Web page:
The ATIP-Avenir funding covers three years, and can be extended for an additional two. It includes my salary, an annual allowance of 60,000€, and the salary of a postdoctoral fellow. The Laboratoire de Neurosciences Cognitives (LNC) provides various resources, like their powerful computing clusters, EEG recording systems, and most of all, a very knowledgeable technical and administrative staff. Beyond the human and material resources, the LNC also provides an incredibly unique and stimulating scientific environment.
Can you tell us about your team ? What research project(s) are you planning on working on?
My team will work on bias in learning and decision making by using computational modeling and neural imaging. We will study these processes in healthy subjects and in psychiatric patients. Currently, my brand-new team is made up of a PhD student that I am co-supervising and two second-year master’s students. The funding for a postdoctoral fellow will only become available in 2017. I will work closely with Valentin Wyart, an Inserm researcher who works on decision making and Baysian modeling at the LNC, and Valérian Chambon, a CNRS researcher at the Institut Jean Nicod (IJN) who works on decision making and action. The team will be part of a project attempting to expand neuro-economy research within the DEC.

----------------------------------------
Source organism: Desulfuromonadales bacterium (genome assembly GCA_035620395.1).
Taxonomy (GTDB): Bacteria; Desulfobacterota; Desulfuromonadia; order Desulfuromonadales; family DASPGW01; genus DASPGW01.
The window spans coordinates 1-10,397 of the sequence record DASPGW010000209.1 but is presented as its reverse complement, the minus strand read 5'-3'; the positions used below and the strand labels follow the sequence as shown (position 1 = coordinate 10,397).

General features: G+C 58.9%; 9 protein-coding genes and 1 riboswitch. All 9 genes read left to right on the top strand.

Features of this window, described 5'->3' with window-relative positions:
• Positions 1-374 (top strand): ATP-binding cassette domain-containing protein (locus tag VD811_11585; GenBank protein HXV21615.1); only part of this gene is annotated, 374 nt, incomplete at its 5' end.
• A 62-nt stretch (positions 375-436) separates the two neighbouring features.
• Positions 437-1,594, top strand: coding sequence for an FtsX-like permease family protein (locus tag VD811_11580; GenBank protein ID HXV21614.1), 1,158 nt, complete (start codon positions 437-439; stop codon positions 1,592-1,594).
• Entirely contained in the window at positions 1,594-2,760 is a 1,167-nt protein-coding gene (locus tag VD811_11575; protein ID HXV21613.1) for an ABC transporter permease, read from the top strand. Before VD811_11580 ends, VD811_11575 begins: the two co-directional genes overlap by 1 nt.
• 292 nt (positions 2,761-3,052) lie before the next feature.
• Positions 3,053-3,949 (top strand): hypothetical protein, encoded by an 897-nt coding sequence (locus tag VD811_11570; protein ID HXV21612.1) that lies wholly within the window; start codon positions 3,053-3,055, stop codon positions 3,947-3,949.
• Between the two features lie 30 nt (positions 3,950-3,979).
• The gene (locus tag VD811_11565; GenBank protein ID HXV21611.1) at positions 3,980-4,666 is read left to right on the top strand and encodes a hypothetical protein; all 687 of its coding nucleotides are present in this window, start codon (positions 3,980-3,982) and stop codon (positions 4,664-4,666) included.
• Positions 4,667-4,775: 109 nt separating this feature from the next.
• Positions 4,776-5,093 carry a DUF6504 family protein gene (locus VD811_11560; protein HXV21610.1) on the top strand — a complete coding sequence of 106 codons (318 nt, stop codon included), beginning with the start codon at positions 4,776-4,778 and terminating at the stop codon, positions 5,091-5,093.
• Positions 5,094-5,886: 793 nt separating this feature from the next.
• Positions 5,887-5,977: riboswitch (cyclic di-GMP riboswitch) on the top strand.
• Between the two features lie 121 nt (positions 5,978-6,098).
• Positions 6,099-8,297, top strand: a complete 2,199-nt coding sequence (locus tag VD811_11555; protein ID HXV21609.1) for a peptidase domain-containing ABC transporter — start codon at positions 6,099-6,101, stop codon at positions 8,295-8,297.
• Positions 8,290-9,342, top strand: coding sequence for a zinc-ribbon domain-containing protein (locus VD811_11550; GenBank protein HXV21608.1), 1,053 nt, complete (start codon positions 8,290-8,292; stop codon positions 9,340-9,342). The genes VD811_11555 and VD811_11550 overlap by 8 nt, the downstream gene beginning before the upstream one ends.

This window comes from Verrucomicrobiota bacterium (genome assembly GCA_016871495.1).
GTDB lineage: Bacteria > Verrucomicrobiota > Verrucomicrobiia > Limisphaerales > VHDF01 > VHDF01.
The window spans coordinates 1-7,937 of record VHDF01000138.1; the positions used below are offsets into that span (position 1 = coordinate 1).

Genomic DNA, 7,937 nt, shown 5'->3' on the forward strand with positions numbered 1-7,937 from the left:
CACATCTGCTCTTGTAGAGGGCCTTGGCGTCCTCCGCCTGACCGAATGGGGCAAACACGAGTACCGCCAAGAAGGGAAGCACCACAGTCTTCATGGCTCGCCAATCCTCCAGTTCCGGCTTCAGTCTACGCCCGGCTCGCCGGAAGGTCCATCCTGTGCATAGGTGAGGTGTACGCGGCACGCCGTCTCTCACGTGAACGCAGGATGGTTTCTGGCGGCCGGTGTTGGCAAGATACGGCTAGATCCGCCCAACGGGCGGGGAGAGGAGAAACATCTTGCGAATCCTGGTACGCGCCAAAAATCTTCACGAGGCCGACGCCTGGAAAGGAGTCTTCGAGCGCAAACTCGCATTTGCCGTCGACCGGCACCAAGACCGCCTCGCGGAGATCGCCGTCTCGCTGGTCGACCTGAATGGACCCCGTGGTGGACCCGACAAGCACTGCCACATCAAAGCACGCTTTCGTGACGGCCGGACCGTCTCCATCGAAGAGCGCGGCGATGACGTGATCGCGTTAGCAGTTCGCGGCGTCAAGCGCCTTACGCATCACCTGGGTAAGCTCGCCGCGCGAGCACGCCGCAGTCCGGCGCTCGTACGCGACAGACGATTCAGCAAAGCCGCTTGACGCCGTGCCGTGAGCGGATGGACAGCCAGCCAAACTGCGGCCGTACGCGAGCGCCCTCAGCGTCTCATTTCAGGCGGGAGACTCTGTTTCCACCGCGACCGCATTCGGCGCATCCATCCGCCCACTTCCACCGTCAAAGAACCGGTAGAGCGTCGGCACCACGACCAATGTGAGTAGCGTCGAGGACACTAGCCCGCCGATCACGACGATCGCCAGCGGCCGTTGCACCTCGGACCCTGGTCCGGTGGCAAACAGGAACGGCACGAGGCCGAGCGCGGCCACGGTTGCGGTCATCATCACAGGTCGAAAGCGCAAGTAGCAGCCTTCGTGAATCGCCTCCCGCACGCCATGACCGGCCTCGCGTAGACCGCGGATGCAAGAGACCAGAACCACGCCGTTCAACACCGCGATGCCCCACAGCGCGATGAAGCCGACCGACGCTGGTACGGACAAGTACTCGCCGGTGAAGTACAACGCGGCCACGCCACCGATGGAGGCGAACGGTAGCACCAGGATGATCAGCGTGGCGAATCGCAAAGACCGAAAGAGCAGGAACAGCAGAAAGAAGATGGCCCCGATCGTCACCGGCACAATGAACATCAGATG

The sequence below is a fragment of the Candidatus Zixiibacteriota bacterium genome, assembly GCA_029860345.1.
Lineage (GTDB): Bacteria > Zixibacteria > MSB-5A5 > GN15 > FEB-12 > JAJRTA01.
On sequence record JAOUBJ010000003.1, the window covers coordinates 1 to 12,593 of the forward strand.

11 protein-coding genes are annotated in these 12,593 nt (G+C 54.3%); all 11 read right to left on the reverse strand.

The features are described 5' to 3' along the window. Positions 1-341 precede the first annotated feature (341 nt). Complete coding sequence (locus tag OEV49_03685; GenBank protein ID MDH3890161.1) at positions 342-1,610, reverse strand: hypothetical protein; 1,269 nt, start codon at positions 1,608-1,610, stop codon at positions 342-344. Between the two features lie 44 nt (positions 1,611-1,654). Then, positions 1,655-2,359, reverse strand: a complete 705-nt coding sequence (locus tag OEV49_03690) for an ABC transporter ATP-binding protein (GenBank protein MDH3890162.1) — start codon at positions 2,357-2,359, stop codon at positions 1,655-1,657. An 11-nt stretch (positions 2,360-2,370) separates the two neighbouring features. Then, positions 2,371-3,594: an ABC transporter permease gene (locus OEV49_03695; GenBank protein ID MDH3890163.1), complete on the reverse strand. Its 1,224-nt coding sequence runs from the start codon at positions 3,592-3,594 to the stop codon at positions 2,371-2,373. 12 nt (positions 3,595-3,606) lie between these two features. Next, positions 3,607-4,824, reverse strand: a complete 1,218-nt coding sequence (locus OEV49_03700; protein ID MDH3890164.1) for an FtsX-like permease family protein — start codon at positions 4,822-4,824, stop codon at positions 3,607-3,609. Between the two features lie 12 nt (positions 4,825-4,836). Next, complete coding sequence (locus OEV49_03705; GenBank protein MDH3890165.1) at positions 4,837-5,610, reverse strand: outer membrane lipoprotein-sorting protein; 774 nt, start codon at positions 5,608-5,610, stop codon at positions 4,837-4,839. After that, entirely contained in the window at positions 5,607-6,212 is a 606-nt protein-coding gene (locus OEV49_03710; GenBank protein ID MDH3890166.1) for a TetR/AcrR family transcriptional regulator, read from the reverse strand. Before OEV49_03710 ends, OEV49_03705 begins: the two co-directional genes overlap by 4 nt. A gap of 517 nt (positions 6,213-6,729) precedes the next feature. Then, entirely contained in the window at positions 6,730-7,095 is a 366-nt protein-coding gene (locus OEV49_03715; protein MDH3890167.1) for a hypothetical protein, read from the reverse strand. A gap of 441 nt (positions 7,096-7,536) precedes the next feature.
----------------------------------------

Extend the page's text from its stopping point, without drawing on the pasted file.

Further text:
Having the title ATIP-Avenir project is a well-known mark of excellence. Beyond the fact that it allows you to finance your project, what is the impact of having this label on your work? And your career?
Given its format and the rigorous international selection process, getting ATIP-Avenir funding is an important boost that will help when applying for more ambitious European funding, such as those offered by the ERC. According to the statistics, 95% of laureates obtain a permanent position: I hope to be part of that figure…
What advice would you give to a young researcher looking to apply for similar funding?